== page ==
Food shortages[edit]

Civilians suffered shortages of all varieties of consumer goods.[76] The rationing system was stringent but badly mismanaged, leading to produced malnourishment, black markets, and hostility to state management of the food supply. The Germans seized about 20% of the French food production, which caused severe disruption to the household economy of the French people.[77] French farm production fell by half because of lack of fuel, fertilizer and workers; even so the Germans seized half the meat, 20 percent of the produce, and 2 percent of the champagne.[78] Supply problems quickly affected French stores which lacked most items. The government answered by rationing, but German officials set the policies and hunger prevailed, especially affecting youth in urban areas. The queues lengthened in front of shops. Some people—including German soldiers—benefited from the black market, where food was sold without tickets at very high prices. Farmers especially diverted meat to the black market, which meant that much less for the open market. Counterfeit food tickets were also in circulation. Direct buying from farmers in the countryside and barter against cigarettes became common. These activities were strictly forbidden, however, and thus carried out at the risk of confiscation and fines. Food shortages were most acute in the large cities. In the more remote country villages, however, clandestine slaughtering, vegetable gardens and the availability of milk products permitted better survival. The official ration provided starvation level diets of 1300 or fewer calories a day, supplemented by home gardens and, especially, black market purchases.[79]

Women[edit]

The 2 million French soldiers held as POWs and forced laborers in Germany throughout the war were not at risk of death in combat but the anxieties of separation for their 800,000 wives were high. The government provided a modest allowance, but one in ten became prostitutes to support their families.[80]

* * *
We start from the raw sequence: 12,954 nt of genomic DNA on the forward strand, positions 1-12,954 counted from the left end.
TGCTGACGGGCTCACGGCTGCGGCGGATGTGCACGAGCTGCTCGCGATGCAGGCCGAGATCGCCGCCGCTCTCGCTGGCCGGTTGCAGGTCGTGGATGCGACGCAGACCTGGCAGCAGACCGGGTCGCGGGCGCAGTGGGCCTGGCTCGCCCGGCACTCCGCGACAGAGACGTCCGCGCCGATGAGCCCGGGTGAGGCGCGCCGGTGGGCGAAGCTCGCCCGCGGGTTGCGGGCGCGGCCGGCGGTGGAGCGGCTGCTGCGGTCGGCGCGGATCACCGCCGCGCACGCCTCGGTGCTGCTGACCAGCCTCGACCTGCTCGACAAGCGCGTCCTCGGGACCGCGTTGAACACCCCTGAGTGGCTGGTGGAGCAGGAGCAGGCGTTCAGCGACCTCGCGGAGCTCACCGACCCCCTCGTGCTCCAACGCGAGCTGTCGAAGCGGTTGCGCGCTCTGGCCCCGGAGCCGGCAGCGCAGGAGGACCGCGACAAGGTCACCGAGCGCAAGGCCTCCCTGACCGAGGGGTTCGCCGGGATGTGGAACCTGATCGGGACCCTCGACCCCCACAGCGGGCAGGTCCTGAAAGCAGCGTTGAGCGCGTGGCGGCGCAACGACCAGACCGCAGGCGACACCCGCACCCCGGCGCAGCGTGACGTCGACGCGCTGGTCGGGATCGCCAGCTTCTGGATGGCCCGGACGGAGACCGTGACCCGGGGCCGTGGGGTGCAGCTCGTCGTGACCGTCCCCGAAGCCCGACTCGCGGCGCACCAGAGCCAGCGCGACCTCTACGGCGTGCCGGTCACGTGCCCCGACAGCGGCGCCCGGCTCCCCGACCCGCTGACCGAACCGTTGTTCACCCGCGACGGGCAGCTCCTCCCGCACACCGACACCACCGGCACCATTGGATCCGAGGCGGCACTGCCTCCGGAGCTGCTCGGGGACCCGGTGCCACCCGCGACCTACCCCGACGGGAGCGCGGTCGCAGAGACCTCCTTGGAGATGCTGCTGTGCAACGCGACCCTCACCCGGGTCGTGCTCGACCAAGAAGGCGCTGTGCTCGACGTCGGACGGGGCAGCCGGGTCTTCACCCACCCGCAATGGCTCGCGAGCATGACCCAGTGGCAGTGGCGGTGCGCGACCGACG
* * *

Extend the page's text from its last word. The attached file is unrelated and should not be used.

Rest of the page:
Meanwhile the Vichy regime promoted a highly traditional model of female roles.[81] The Révolution Nationale official ideology fostered the patriarchal family, headed by a man with a subservient wife who was devoted to her many children. It gave women a key symbolic role to carry out the national regeneration. It used propaganda, women's organizations, and legislation to promote maternity, patriotic duty, and female submission to marriage, home, and children's education.[76] The falling birthrate appeared to be a grave problem to Vichy. It introduced family allowances and opposed birth control and abortion. Conditions were very difficult for housewives, as food was short as well as most necessities.[82] Mother's Day became a major date in the Vichy calendar, with festivities in the towns and schools featuring the award of medals to mothers of numerous children. Divorce laws were made much more stringent, and restrictions were placed on the employment of married women. Family allowances that had begun in the 1930s were continued, and became a vital lifeline for many families; it was a monthly cash bonus for having more children. In 1942 the birth rate started to rise, and by 1945 it was higher than it had been for a century.[9]:331–332